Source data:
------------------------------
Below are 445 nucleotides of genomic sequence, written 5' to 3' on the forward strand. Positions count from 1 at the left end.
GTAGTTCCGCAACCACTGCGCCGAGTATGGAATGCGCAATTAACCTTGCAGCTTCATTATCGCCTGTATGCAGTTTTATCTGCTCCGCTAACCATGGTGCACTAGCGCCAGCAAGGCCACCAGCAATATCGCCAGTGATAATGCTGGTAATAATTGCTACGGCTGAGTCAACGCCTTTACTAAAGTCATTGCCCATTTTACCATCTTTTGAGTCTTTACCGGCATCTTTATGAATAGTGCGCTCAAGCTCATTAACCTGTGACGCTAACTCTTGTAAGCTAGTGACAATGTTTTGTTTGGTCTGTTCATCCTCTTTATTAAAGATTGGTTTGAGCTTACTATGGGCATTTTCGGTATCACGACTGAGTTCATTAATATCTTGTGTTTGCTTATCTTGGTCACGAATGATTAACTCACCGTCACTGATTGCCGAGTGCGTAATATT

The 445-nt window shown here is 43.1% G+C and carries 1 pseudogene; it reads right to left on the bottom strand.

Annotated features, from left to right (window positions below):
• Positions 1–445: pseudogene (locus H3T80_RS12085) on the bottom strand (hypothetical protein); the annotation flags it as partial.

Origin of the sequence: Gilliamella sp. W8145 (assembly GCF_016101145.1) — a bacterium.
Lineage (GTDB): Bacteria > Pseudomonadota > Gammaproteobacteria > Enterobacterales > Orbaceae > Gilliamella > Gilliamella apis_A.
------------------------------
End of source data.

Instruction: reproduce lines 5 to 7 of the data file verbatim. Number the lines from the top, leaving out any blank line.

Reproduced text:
• Positions 1–445: pseudogene (locus H3T80_RS12085) on the bottom strand (hypothetical protein); the annotation flags it as partial.

Origin of the sequence: Gilliamella sp. W8145 (assembly GCF_016101145.1) — a bacterium.
Lineage (GTDB): Bacteria > Pseudomonadota > Gammaproteobacteria > Enterobacterales > Orbaceae > Gilliamella > Gilliamella apis_A.